More recently, the FDA developed a prioritization tool to help identify vulnerabilities within systems. CARVER+Shock is software that assesses; Criticality: the potential health and economic impact of a problem. Accessibility: how easy it is to access the target. Recuperability: the ability for the system to bounce back. Vulnerability: how easy it is for an attack to succeed. Effect: the amount of loss. Recognizability: how easy it is for someone to identify the opportunity.
The seventh attribute, Shock, refers to an assessment of the combined health, economic and psychological impact of an attack. This software is available at www.cfsan.fda.gov/~dms/carver.html.
In addition, many industry groups provide third-party assessment of practices and recommendations for improvements. While some may be costly, a company can find many less expensive ways of assessing risks, including consulting with an insurer’s risk control experts and taking advantage of the FDA’s free resources.
Relationship Development. Know your partners. Although your standards for food handling may be above and beyond requirements, what happens to the ingredients before they come to you can be a critical factor.
A voluntary recall of a cocktail garnish in August came about after the provider of one of the spices in the product notified the food maker about the presence of salmonella bacteria in the spice. Because of the close working relationship between the two companies, swift action was taken. But sometimes the early steps of the food supply are unknown to the product maker, especially if they involve foreign companies.
There are several steps companies can take to protect themselves. Requiring sample testing and obtaining copies of test results with each shipment is just one way to help confirm shipments are free of bacteria and foreign objects. This puts responsibility on the supplier to do the right thing, although it is not a fool-proof guarantee.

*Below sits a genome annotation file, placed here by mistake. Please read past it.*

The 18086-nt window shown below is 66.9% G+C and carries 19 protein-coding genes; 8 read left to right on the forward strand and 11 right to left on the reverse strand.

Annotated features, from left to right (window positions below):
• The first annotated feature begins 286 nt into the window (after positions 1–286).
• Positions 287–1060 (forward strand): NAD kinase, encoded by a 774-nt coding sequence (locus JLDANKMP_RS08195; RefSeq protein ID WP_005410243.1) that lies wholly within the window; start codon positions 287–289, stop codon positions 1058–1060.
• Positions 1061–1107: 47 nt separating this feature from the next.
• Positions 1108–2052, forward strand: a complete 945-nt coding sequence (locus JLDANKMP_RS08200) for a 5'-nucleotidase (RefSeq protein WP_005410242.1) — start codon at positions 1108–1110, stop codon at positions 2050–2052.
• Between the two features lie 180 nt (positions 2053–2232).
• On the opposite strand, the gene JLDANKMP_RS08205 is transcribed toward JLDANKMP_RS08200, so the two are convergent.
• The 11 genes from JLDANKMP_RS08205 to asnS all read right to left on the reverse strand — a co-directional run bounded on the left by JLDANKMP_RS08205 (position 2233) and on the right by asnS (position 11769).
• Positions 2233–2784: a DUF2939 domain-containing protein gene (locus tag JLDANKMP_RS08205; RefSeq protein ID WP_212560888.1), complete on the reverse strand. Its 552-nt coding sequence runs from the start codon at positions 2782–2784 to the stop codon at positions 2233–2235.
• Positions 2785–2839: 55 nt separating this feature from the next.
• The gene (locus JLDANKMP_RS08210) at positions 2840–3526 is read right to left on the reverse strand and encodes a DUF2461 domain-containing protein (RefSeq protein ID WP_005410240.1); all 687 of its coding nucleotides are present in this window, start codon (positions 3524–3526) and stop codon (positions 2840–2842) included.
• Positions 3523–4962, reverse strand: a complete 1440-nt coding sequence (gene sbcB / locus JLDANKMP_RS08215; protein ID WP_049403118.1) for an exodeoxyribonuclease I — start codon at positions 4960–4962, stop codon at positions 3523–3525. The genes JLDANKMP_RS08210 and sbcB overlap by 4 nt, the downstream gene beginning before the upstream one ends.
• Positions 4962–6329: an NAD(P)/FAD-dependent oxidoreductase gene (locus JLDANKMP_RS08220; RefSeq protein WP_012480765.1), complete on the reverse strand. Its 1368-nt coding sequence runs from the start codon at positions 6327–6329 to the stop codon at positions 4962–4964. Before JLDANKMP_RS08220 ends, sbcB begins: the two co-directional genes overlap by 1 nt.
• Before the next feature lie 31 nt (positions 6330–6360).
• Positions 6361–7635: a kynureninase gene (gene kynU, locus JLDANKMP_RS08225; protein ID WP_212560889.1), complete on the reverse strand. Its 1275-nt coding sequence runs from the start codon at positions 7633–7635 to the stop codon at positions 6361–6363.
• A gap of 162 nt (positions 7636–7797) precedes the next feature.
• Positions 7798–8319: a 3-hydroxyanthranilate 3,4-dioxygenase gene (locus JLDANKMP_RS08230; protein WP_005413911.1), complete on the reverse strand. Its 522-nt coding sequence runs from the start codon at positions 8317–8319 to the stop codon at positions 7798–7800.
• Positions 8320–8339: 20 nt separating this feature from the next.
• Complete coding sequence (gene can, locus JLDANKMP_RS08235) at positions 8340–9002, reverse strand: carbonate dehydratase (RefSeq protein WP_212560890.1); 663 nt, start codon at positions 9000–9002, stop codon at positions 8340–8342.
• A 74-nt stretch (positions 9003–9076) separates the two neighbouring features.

In addition, follow good risk management practices by obtaining Certificates of Insurance from suppliers. Companies that are acting strictly as a pass-through should try to obtain Additional Insured/Vendors coverage. This strategy can go a long way to help defend or minimize potential claims.
Companies taking steps to ensure their product specifications are met by every supplier (and by each supplier of those suppliers) are in a better position to guarantee the safety of their products.
Reactive Plan. Know what to do when the worst happens. Despite every proactive step taken, things may still go wrong. At that point, have a plan in place to handle corrective measures, recall processes and reputation management. With the New York Times, CNN and Claims Journal on your doorstep, there is little time to develop a strategy that will position your company as a responsible corporate citizen. Brainstorm and develop a formal policy ahead of time about how to handle situations, what resources you will tap into, and who will take the lead on addressing the outside world.
The four Rs present a simple framework to help companies focus on the priority actions they should be taking to ensure food safety (of course, it is also important for companies to follow the specific advice of their own internal risk managers and legal counsel, who are in the best position to be familiar with their industry segment’s requirements). By helping companies create an effective risk management plan, those in the claims industry can take a leadership role in protecting consumers and businesses, and in keeping food safe from farm to fork.
Ed Creedle, risk control consultant for food safety, Travelers.
James DiVirgilio, vice president of claims services, Travelers.
The FDA’s database of recalls illustrates how frequently food safety issues arise. Here are some web resources for understanding the state of our food today:
The FDA’s Enforcement Report Index lists recalls:
Import issues by both country and product:
Statistics on importing and exporting:
Recall guidelines and database of recall press releases: